The Virgin Queen is dying. She has yet to nominate an heir.
The crown looks set to fall to James of Scotland.
But it is far from inevitable.
Gowrie, a sinister Scottish traitor, has arrived in England. On him is a document containing a shocking secret that will compromise King James.
Languishing in prison, artful thief Ned Savage is freed by his patron, the queen’s principal secretary, Sir Robert Cecil. His mission is to find the document before it can be made public. If he succeeds, his life will be spared.
But he is not alone in seeking Gowrie.
On his trail are a ruthless gang of conspirators. The Red Cross Plot aims to prevent any foreigner from taking the English throne. And the Knights of the Red Cross will kill to secure the document. In a journey that will take him from London to Derbyshire and Scotland, Savage must foil the Red Cross Plot, protect King James’s darkest secret, and keep himself safe from execution.
And he must do it all before the curtain falls on Elizabeth’s reign.
I always thought that James I’s succession to Queen Elizabeth was a forgone conclusion. Maybe not? Anti-Scottish sentiment had a centuries-long history in England, so why should anticipation of a new Scots king be welcomed by the populace? That’s pretty much the premise of this interesting tale of an up-and-coming spy—and petty thief—working for Robert Cecil, Queen Elizabeth’s secretary. Cecil’s vested interest in James I is threatened by a potentially devastating document whose current location is unknown. Our protagonist, the clever but flawed Edward Savage is put hot on the trail, though at times his own troubles get in the way of success—not to mention his inexperience. We have the usual collection of scoundrels driven by greed and ambition and a straightforward story line tripping us up with the occasional red herring. Edward Savage is homosexual, which adds an interesting dimension to his character but doesn’t impact on events. He has an obsession with a family pincushion he buried as a boy, but I couldn’t figure out where it fit into the plot. He hates his elder brother, but again no direct impact on events. Maybe all this comes out in volume two. Meanwhile, the search for the missing document leads him a merry chase to Scotland and back again, with many fatalities along the way and personal betrayals:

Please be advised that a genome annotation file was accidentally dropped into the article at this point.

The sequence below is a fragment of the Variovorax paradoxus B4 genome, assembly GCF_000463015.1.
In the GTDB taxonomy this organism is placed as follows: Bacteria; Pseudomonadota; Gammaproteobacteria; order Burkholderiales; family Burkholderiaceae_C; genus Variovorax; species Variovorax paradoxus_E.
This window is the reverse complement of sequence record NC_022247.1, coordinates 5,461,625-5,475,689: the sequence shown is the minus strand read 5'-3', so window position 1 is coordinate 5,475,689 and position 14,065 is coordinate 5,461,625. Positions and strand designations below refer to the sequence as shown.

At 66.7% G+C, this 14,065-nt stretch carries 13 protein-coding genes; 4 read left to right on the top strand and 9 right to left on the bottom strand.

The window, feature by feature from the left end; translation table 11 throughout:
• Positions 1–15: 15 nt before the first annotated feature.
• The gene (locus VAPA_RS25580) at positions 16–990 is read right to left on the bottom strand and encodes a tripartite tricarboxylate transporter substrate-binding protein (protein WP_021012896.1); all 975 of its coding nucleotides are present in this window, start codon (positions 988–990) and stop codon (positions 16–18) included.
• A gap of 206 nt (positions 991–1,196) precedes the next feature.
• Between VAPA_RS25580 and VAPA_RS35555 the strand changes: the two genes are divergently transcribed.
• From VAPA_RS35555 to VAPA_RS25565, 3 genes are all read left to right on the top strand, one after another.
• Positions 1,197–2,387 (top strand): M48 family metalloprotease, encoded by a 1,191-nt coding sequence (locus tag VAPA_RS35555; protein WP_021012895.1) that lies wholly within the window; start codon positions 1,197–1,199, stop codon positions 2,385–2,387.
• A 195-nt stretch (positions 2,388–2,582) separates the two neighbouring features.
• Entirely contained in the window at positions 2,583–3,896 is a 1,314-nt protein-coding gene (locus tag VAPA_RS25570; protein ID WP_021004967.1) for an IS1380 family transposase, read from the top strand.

Idly, I thought about the blood that had been spilt already. One little paper had sent a regent and a nobleman of Scotland to the block, had caused men to be stabbed to death by a suspicious and grasping king, had set a man’s corpse up on the gate to Edinburgh, and had now brought about the deaths of two London lads in the service of someone who sat in the English parliament.
What could it possibly have to say?
The story does a good job of depicting life in the early 17th century, especially the lower levels of society. We get a feel of the day-to-day difficulties and challenges in this unforgiving society, where life has little value and it’s every man for himself. It flowed very well and I got a good feel for the characters.
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